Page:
Introducing: China Business Corner, a roundup of Chinese stories in business and tech - SupChina

Introducing: China Business Corner, a roundup of Chinese stories in business and tech

This week: Shenzhen real estate, how Amazon is helping Chinese small businesses, and: “If you can’t be friends with Canada, you probably can’t be friends with anyone.”

Welcome to the first issue of China Business Corner, a weekly window into Chinese-language coverage of business, technology, and the broader economy, brought to you by co-writers Huang Sizhuo and Jordan Schneider (who also hosts the ChinaEconTalk podcast).


Earlier this week, on the heels of news about Huawei CFO Meng Wanzhou’s 孟晚舟 arrest in Vancouver, we translated a story on Huawei’s global expansion. But that wasn’t the only noteworthy news from this week. Further links below include pieces on Chinese efforts to “Boycott Canada,” Shenzhen’s cooling real estate market, and Amazon’s activity in China.

This column is still a work in progress so please send feedback and interesting articles our way! You can find us on Twitter @Sizhuo1994 and @jordschneider1.

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The Canada Goose store in Beijing; photo by Jordan Schneider

惩罚加拿大完整指南
The “Punish Canada” Handbook
By Huo Ju, a Canada-based programmer who immigrated from China

In the wake of the arrest of Huawei’s CFO, the author questions how to respond to his friends who are asking him how best to boycott Canada. Huo is less than conspiratorial. He first explains that the current most popular method — boycotting the winter clothing manufacturer Canada Goose — would actually be supported by the majority of Canadians, who dislike the company on animal cruelty grounds. He then explains that, in fact, Canada has historically been a friend of mainland China, having for instance opened its market to China before any other Western nation. He says, “If you can’t be friends with Canada, you probably can’t be friends with anyone,” noting that Canada, unlike the U.S., doesn’t try to impose its values, like “adding democracy” (加式民主 jiā shì mínzhǔ) on other countries. There are plenty of in-jokes, where the author uses nationalist rhetoric to make fun of Chinese jingoists.

This piece only lived on WeChat for a day, so the link above is to an archive, but before it was rectified it received over 240,000 views.

Protesting Canada Goose is my preferred method! The ad below is sort of like the Patek Philippe ads about how their coats are all about “from father to son.” Canada Goose’s Tai Koo Li Sanlitun flagship store has postponed its opening. I still see plenty of folks walking around with Canada Goose around Beijing, though.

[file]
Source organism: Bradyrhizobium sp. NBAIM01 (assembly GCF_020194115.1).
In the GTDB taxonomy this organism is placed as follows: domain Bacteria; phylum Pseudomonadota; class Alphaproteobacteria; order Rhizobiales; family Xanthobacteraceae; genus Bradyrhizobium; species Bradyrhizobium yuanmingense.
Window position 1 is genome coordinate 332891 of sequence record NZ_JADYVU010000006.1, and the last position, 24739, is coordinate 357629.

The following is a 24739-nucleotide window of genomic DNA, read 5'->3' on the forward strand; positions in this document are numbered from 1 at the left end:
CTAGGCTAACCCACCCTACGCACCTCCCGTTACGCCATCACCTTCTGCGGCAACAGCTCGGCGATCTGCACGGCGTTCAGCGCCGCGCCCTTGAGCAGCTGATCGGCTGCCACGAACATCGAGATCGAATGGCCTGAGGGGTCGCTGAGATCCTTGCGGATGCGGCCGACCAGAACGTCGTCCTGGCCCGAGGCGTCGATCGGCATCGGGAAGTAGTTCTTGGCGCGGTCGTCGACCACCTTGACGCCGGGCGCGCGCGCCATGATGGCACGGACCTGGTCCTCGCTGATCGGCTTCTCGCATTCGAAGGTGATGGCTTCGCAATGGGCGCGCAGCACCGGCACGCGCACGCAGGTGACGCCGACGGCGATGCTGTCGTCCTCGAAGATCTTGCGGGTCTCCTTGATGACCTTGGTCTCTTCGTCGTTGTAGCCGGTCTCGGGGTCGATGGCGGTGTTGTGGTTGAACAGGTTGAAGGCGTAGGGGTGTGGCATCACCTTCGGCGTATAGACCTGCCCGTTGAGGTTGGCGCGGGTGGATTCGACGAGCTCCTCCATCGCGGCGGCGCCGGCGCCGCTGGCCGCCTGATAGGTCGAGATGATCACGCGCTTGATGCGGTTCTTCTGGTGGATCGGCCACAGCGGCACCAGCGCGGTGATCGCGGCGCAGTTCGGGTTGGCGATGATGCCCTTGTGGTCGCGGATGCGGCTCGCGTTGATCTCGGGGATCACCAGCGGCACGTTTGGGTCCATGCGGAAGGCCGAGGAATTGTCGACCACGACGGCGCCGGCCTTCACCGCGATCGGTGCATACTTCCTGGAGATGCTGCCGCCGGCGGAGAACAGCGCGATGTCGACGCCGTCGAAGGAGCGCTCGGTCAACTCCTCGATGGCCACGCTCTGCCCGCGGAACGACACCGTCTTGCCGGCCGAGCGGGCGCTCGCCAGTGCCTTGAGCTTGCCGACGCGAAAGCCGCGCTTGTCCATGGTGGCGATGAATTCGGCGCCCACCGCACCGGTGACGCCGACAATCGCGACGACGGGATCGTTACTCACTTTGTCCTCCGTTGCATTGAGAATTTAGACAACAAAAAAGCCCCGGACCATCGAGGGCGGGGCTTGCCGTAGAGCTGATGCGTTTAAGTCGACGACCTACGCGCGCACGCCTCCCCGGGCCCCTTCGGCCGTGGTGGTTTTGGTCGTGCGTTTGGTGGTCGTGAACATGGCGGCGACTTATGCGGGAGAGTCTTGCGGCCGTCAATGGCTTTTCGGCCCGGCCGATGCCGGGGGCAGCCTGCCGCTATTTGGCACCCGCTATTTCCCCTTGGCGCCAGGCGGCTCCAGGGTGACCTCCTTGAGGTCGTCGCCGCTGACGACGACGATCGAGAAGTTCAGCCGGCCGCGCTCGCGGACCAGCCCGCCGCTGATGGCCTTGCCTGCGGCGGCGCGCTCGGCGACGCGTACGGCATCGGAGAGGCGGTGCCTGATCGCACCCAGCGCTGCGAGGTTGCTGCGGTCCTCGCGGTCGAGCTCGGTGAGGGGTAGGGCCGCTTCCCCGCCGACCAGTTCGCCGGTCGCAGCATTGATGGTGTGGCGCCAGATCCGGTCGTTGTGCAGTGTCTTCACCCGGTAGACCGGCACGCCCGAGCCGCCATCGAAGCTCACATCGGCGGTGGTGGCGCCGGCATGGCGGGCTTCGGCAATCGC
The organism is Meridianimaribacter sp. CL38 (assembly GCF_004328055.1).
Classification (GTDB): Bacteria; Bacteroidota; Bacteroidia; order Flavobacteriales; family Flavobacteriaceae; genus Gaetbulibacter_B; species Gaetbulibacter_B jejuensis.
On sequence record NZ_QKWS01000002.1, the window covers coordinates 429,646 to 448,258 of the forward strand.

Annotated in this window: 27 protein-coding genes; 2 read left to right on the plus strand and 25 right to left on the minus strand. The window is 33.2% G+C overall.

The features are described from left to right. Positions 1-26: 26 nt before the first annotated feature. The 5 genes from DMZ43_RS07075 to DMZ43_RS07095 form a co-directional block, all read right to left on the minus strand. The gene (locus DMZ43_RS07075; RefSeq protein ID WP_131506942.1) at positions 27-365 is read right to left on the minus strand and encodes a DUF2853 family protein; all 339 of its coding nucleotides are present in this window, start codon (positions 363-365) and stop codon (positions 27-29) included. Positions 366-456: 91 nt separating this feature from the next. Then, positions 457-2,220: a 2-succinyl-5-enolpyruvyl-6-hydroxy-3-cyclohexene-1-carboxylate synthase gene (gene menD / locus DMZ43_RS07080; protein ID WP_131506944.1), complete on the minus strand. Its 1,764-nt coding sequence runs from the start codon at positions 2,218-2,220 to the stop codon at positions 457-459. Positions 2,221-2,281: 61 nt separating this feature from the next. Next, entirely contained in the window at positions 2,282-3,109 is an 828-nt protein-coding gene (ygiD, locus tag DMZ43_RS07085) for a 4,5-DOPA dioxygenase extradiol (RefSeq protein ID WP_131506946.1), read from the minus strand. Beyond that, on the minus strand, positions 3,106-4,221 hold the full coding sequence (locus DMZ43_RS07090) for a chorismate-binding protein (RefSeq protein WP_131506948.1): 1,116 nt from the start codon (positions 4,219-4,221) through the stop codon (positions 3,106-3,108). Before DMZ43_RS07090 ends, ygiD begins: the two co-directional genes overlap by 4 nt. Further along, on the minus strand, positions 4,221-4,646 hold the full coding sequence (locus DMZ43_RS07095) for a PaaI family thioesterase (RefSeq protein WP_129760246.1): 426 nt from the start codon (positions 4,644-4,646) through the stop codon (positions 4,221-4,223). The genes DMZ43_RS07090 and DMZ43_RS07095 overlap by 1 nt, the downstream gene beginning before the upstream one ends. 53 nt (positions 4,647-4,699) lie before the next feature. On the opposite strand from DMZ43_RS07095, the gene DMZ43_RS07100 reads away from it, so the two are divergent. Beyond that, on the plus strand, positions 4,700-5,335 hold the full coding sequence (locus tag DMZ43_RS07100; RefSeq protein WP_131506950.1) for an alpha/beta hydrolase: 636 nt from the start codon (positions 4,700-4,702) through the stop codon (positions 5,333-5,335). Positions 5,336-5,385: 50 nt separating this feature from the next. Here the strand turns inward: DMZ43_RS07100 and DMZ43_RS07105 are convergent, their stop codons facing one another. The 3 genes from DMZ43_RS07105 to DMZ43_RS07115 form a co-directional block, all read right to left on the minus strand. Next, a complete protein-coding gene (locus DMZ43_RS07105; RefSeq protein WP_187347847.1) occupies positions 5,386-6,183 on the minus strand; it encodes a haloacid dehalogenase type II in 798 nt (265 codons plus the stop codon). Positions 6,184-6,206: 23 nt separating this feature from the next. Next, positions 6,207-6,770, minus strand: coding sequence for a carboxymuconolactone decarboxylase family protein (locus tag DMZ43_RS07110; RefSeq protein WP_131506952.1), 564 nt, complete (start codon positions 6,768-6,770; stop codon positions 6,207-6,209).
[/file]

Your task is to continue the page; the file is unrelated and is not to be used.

深圳楼市下行:万科项目业主开始退房,一成首付重现江湖
Shenzhen’s Real estate market is cooling off
By Yang Yiyi, Jiemian Media界面新闻

Shenzhen is one of the most expensive cities in China, but the housing market began cooling down this year. Specifically, some real estate developers are willing to accept just 10% in down payment to accelerate sales. However, Vanke, as the second largest real estate developer, asked consumers to pay 15% more on their interest rate on loans given by assigned banks. As a result, home buyers are protesting for the freedom to personally select banks. This article argues that the open opposition and the declining rate of down payments signify a significant change in Shenzhen’s real estate market.

Amazon China 1

消费新声 | 亚马逊帮中国卖家“全球开店”:解读三大重点战略
Amazon is Helping Chinese Business Owners Tap into Global Market
By Luo Lixuan, Sansheng三声

Amazon’s Global Selling Summit took place in Ningbo earlier this month. Cindy Tai, head of Amazon Global Selling in Asia, specified Amazon China’s three main strategies for Chinese business owners, namely: to assist product innovation, establish brand image, and tap into the global market by Amazon’s logistics and storage services. Currently, Amazon opens 12 markets to Chinese business owners, including India and Japan. In this summit, Amazon China highlighted its Brand Registry and Amazon Transparency to embrace Chinese clients into its own ecosystem. It also promoted its start-up 90-day training course to help Chinese firms go from zero to one when selling abroad. It also pushed its Amazon Web Services, which so far has been lagging far behind Alibaba and Baidu’s cloud offerings.

Huawei’s fight in an unfair U.S. market: A Chinese point of view

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